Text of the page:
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Thursday, May 20, 2010

Dow 28,000,000: The Unbelievable Expectations of California's Pension System Because Calpers failed to disclose pension costs and liabilities 10 years ago, taxpayers will be on the hook for hundreds of billions.

By DAVID CRANE

In 1999 then California Governor Gray Davis signed into law a bill that represented the largest issuance of non-voter-approved debt in the state's history. The bill SB 400 granted billions of dollars in retroactive pension boosts to state employees, allowing retirements as young as age 50 with lifetime pensions of up to 90% of final year salaries. The California Public Employees' Retirement System sold the pension boost to the state legislature by promising that "no increase over current employer contributions is needed for these benefit improvements" and that Calpers would "remain fully funded." They also claimed that enhanced pensions would not cost taxpayers "a dime" because investment bets would cover the expense.

What Calpers failed to disclose, however, was that (1) the state budget was on the hook for shortfalls should actual investment returns fall short of assumed investment returns, (2) those assumed investment returns implicitly projected the Dow Jones would reach roughly 25,000 by 2009 and 28,000,000 by 2099, unrealistic to say the least (3) shortfalls could turn out to be hundreds of billions of dollars, (4) Calpers's own employees would benefit from the pension increases and (5) members of Calpers's board had received contributions from the public employee unions who would benefit from the legislation. Had such a flagrant case of non-disclosure occurred in the private sector, even a sleepy SEC and US Attorney would have noticed.

Eleven years later, things haven't turned out as Calpers promised. While state employees have been big winners from the bet, the state budget has been, and will continue to be, a huge loser. Far from being "fully funded" as promised, Calpers has already required $15 billion more from the state budget than projected in 1999 and $3.5 billion is budgeted for this year, a figure that is more than five times the expense projected by the state legislature in its SB 400 analysis. Pensions are crowding out important programs like higher education, parks and health care, and the state will continue to whack away at those programs because the legislature refuses Governor Schwarzenegger's request to repeal SB 400 for new employees.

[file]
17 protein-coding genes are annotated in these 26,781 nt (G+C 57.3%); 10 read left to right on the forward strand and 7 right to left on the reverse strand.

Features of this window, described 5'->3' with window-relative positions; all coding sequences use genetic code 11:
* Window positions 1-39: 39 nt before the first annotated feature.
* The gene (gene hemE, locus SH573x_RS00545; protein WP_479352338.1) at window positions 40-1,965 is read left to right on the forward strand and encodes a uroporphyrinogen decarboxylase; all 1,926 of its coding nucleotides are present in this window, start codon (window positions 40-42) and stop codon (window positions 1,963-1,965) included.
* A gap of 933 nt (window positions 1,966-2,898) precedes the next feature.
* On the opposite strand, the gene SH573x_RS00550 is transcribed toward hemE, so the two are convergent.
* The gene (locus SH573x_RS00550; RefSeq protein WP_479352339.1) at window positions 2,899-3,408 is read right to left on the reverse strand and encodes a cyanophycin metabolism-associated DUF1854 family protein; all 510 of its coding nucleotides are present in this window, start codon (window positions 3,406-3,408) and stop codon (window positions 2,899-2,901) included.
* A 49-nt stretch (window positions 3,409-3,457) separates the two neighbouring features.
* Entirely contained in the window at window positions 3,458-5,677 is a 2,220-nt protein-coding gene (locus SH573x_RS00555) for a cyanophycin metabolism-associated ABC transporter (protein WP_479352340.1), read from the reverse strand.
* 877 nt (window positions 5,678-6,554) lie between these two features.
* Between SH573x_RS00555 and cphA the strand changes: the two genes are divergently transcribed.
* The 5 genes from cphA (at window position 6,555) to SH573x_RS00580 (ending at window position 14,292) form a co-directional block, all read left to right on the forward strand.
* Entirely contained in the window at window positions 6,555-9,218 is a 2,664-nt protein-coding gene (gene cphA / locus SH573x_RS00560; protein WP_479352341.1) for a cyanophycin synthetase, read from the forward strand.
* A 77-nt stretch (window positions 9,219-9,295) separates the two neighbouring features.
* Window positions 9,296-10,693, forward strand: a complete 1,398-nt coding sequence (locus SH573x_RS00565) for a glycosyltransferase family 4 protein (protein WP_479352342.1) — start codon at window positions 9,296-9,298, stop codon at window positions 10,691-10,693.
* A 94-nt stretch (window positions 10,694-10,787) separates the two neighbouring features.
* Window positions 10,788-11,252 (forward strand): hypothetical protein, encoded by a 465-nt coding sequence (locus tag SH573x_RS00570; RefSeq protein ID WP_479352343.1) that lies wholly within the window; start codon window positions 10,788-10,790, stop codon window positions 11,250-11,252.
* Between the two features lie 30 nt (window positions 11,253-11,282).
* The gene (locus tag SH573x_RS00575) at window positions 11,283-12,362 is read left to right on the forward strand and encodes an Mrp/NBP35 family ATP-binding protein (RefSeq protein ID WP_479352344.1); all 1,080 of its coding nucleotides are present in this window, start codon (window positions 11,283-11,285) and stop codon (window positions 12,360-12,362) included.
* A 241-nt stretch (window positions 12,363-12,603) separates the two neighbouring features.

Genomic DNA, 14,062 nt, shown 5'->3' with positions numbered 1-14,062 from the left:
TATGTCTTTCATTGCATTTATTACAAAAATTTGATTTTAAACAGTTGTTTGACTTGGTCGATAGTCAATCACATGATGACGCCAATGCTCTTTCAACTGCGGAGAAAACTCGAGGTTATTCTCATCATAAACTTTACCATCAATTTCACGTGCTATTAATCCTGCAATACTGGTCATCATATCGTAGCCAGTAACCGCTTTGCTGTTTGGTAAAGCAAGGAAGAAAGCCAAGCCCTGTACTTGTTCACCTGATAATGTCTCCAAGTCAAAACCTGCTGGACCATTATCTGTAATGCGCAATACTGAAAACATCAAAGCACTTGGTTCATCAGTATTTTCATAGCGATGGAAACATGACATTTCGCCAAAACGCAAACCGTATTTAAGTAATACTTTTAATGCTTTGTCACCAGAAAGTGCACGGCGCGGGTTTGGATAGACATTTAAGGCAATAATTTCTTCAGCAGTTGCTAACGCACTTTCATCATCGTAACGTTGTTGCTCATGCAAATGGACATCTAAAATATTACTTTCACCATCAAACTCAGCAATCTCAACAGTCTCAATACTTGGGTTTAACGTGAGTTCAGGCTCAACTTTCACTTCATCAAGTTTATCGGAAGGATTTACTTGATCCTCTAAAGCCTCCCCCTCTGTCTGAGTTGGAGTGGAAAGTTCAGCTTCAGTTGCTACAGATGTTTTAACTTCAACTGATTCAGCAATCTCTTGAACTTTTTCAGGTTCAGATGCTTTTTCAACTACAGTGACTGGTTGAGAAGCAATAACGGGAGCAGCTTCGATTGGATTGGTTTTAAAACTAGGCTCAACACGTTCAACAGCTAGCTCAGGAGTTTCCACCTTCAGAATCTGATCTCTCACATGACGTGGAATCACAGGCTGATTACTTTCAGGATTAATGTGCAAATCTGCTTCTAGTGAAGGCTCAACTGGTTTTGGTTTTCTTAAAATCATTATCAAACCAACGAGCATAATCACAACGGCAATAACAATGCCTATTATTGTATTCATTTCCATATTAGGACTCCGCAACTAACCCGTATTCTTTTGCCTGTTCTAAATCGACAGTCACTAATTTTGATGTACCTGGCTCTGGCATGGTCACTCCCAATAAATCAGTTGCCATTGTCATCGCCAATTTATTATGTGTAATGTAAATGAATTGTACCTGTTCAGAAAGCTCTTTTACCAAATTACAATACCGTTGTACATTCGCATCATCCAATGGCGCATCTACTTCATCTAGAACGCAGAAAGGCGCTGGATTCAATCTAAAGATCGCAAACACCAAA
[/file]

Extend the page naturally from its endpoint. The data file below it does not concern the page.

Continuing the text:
The state's pension funds are still trying to dupe taxpayers. In response to a recent Stanford University study that concluded California's pension funds are understating liabilities by $400 billion, California's pension funds set up "spin" websites and attacked the study as "shoddy" and "faulty."
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Botched Paramilitary Police Raids: An Epidemic of "Isolated Incidents"

"If a widespread pattern of [knock-and-announce] violations were shown . . . there would be reason for grave concern." —Supreme Court Justice Anthony Kennedy, in Hudson v. Michigan, June 15, 2006. An interactive map of botched SWAT and paramilitary police raids, released in conjunction with the Cato policy paper "Overkill: The Rise of Paramilitary Police Raids," by Radley Balko. What does this map mean? How to use this map View Original Map and Database

Key

Death of an innocent. Death or injury of a police officer. Death of a nonviolent offender.
Raid on an innocent suspect. Other examples of paramilitary police excess. Unnecessary raids on doctors and sick people.
The proliferation of SWAT teams, police militarization, and the Drug War have given rise to a dramatic increase in the number of "no-knock" or "quick-knock" raids on suspected drug offenders. Because these raids are often conducted based on tips from notoriously unreliable confidential informants, police sometimes conduct SWAT-style raids on the wrong home, or on the homes of nonviolent, misdemeanor drug users. Such highly-volatile, overly confrontational tactics are bad enough when no one is hurt -- it's difficult to imagine the terror an innocent suspect or family faces when a SWAT team mistakenly breaks down their door in the middle of the night. But even more disturbing are the number of times such "wrong door" raids unnecessarily lead to the injury or death of suspects, bystanders, and police officers. Defenders of SWAT teams and paramilitary tactics say such incidents are isolated and rare. The map above aims to refute that notion.

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